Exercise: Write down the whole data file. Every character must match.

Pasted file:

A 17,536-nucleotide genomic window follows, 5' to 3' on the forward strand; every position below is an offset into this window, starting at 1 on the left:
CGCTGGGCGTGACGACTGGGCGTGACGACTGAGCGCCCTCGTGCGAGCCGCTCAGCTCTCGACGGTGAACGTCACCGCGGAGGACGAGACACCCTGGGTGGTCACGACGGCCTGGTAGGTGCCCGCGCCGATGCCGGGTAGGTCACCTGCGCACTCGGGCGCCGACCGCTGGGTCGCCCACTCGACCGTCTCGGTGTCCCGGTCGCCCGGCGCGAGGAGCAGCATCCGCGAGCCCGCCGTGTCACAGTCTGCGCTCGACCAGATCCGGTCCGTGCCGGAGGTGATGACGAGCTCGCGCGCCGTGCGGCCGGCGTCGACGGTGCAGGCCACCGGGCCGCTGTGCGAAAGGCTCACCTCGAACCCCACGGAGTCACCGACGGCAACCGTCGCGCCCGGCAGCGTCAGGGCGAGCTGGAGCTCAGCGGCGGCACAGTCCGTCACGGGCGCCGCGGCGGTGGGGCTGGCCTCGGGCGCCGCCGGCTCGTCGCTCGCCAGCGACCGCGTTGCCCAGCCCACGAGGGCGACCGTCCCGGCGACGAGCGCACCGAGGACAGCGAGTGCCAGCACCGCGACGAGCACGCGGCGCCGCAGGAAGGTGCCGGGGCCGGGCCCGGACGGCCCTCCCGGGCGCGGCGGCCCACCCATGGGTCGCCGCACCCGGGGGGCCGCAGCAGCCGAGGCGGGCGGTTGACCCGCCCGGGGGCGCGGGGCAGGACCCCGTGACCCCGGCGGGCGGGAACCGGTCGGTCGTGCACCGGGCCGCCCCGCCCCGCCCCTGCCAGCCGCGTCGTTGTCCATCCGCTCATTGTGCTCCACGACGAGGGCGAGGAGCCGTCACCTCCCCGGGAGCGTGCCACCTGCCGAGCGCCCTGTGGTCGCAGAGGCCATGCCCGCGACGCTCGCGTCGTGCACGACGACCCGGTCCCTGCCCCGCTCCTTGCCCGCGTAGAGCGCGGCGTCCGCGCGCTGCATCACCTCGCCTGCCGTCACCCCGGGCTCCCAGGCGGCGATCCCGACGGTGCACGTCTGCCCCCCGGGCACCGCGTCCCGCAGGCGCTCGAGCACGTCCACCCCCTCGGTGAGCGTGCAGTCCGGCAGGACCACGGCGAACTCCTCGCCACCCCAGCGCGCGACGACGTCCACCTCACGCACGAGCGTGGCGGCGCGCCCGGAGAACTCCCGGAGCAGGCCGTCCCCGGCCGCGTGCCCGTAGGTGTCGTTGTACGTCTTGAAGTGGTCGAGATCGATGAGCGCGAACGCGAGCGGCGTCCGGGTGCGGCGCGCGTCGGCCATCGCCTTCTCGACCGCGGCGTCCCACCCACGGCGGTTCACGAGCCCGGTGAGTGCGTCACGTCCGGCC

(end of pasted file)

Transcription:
A 17,536-nucleotide genomic window follows, 5' to 3' on the forward strand; every position below is an offset into this window, starting at 1 on the left:
CGCTGGGCGTGACGACTGGGCGTGACGACTGAGCGCCCTCGTGCGAGCCGCTCAGCTCTCGACGGTGAACGTCACCGCGGAGGACGAGACACCCTGGGTGGTCACGACGGCCTGGTAGGTGCCCGCGCCGATGCCGGGTAGGTCACCTGCGCACTCGGGCGCCGACCGCTGGGTCGCCCACTCGACCGTCTCGGTGTCCCGGTCGCCCGGCGCGAGGAGCAGCATCCGCGAGCCCGCCGTGTCACAGTCTGCGCTCGACCAGATCCGGTCCGTGCCGGAGGTGATGACGAGCTCGCGCGCCGTGCGGCCGGCGTCGACGGTGCAGGCCACCGGGCCGCTGTGCGAAAGGCTCACCTCGAACCCCACGGAGTCACCGACGGCAACCGTCGCGCCCGGCAGCGTCAGGGCGAGCTGGAGCTCAGCGGCGGCACAGTCCGTCACGGGCGCCGCGGCGGTGGGGCTGGCCTCGGGCGCCGCCGGCTCGTCGCTCGCCAGCGACCGCGTTGCCCAGCCCACGAGGGCGACCGTCCCGGCGACGAGCGCACCGAGGACAGCGAGTGCCAGCACCGCGACGAGCACGCGGCGCCGCAGGAAGGTGCCGGGGCCGGGCCCGGACGGCCCTCCCGGGCGCGGCGGCCCACCCATGGGTCGCCGCACCCGGGGGGCCGCAGCAGCCGAGGCGGGCGGTTGACCCGCCCGGGGGCGCGGGGCAGGACCCCGTGACCCCGGCGGGCGGGAACCGGTCGGTCGTGCACCGGGCCGCCCCGCCCCGCCCCTGCCAGCCGCGTCGTTGTCCATCCGCTCATTGTGCTCCACGACGAGGGCGAGGAGCCGTCACCTCCCCGGGAGCGTGCCACCTGCCGAGCGCCCTGTGGTCGCAGAGGCCATGCCCGCGACGCTCGCGTCGTGCACGACGACCCGGTCCCTGCCCCGCTCCTTGCCCGCGTAGAGCGCGGCGTCCGCGCGCTGCATCACCTCGCCTGCCGTCACCCCGGGCTCCCAGGCGGCGATCCCGACGGTGCACGTCTGCCCCCCGGGCACCGCGTCCCGCAGGCGCTCGAGCACGTCCACCCCCTCGGTGAGCGTGCAGTCCGGCAGGACCACGGCGAACTCCTCGCCACCCCAGCGCGCGACGACGTCCACCTCACGCACGAGCGTGGCGGCGCGCCCGGAGAACTCCCGGAGCAGGCCGTCCCCGGCCGCGTGCCCGTAGGTGTCGTTGTACGTCTTGAAGTGGTCGAGATCGATGAGCGCGAACGCGAGCGGCGTCCGGGTGCGGCGCGCGTCGGCCATCGCCTTCTCGACCGCGGCGTCCCACCCACGGCGGTTCACGAGCCCGGTGAGTGCGTCACGTCCGGCC